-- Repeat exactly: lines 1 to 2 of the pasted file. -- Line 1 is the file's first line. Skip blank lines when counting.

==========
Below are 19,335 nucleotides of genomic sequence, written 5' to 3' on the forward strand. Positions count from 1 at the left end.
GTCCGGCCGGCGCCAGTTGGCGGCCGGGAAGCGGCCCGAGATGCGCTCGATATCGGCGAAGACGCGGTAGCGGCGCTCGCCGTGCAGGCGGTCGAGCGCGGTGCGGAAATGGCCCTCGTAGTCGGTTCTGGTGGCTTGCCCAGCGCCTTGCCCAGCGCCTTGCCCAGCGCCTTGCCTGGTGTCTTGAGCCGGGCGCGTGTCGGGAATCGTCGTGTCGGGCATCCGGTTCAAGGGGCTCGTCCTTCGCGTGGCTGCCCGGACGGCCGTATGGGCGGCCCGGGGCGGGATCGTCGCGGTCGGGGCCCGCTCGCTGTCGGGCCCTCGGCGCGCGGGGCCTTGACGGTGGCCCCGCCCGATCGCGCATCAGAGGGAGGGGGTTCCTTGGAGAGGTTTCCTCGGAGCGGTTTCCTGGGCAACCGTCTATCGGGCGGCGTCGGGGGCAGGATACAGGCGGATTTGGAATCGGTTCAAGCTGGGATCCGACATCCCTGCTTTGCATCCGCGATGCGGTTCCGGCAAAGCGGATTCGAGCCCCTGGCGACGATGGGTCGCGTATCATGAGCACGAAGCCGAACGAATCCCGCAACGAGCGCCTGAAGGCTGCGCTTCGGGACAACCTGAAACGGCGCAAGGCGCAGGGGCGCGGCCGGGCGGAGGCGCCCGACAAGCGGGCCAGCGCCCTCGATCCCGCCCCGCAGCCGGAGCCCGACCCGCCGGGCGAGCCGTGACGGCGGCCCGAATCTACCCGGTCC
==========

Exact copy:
Below are 19,335 nucleotides of genomic sequence, written 5' to 3' on the forward strand. Positions count from 1 at the left end.
GTCCGGCCGGCGCCAGTTGGCGGCCGGGAAGCGGCCCGAGATGCGCTCGATATCGGCGAAGACGCGGTAGCGGCGCTCGCCGTGCAGGCGGTCGAGCGCGGTGCGGAAATGGCCCTCGTAGTCGGTTCTGGTGGCTTGCCCAGCGCCTTGCCCAGCGCCTTGCCCAGCGCCTTGCCTGGTGTCTTGAGCCGGGCGCGTGTCGGGAATCGTCGTGTCGGGCATCCGGTTCAAGGGGCTCGTCCTTCGCGTGGCTGCCCGGACGGCCGTATGGGCGGCCCGGGGCGGGATCGTCGCGGTCGGGGCCCGCTCGCTGTCGGGCCCTCGGCGCGCGGGGCCTTGACGGTGGCCCCGCCCGATCGCGCATCAGAGGGAGGGGGTTCCTTGGAGAGGTTTCCTCGGAGCGGTTTCCTGGGCAACCGTCTATCGGGCGGCGTCGGGGGCAGGATACAGGCGGATTTGGAATCGGTTCAAGCTGGGATCCGACATCCCTGCTTTGCATCCGCGATGCGGTTCCGGCAAAGCGGATTCGAGCCCCTGGCGACGATGGGTCGCGTATCATGAGCACGAAGCCGAACGAATCCCGCAACGAGCGCCTGAAGGCTGCGCTTCGGGACAACCTGAAACGGCGCAAGGCGCAGGGGCGCGGCCGGGCGGAGGCGCCCGACAAGCGGGCCAGCGCCCTCGATCCCGCCCCGCAGCCGGAGCCCGACCCGCCGGGCGAGCCGTGACGGCGGCCCGAATCTACCCGGTCC